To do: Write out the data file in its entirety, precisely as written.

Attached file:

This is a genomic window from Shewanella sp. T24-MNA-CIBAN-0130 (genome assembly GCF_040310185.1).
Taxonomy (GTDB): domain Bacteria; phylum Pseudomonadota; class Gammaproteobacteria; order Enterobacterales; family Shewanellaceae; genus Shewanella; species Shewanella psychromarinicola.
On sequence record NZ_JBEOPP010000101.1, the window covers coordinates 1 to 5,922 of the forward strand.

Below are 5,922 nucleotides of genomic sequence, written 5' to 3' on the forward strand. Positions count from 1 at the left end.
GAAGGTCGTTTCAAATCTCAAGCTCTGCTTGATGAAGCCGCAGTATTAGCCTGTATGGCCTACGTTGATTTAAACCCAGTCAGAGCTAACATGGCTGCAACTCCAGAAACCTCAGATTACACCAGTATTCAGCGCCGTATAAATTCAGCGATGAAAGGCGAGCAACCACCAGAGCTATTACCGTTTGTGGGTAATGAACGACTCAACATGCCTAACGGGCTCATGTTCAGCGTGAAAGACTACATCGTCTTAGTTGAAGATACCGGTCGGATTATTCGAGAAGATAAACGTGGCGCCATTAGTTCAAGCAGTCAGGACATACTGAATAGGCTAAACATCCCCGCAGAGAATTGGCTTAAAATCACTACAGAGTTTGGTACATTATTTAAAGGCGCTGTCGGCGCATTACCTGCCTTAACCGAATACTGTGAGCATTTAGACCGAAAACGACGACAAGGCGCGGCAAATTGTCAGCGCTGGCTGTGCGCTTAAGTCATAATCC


This is a genomic window from Shewanella sp. T24-MNA-CIBAN-0130 (genome assembly GCF_040310185.1).
Taxonomy (GTDB): domain Bacteria; phylum Pseudomonadota; class Gammaproteobacteria; order Enterobacterales; family Shewanellaceae; genus Shewanella; species Shewanella psychromarinicola.
On sequence record NZ_JBEOPP010000101.1, the window covers coordinates 1 to 5,922 of the forward strand.

Below are 5,922 nucleotides of genomic sequence, written 5' to 3' on the forward strand. Positions count from 1 at the left end.
GAAGGTCGTTTCAAATCTCAAGCTCTGCTTGATGAAGCCGCAGTATTAGCCTGTATGGCCTACGTTGATTTAAACCCAGTCAGAGCTAACATGGCTGCAACTCCAGAAACCTCAGATTACACCAGTATTCAGCGCCGTATAAATTCAGCGATGAAAGGCGAGCAACCACCAGAGCTATTACCGTTTGTGGGTAATGAACGACTCAACATGCCTAACGGGCTCATGTTCAGCGTGAAAGACTACATCGTCTTAGTTGAAGATACCGGTCGGATTATTCGAGAAGATAAACGTGGCGCCATTAGTTCAAGCAGTCAGGACATACTGAATAGGCTAAACATCCCCGCAGAGAATTGGCTTAAAATCACTACAGAGTTTGGTACATTATTTAAAGGCGCTGTCGGCGCATTACCTGCCTTAACCGAATACTGTGAGCATTTAGACCGAAAACGACGACAAGGCGCGGCAAATTGTCAGCGCTGGCTGTGCGCTTAAGTCATAATCC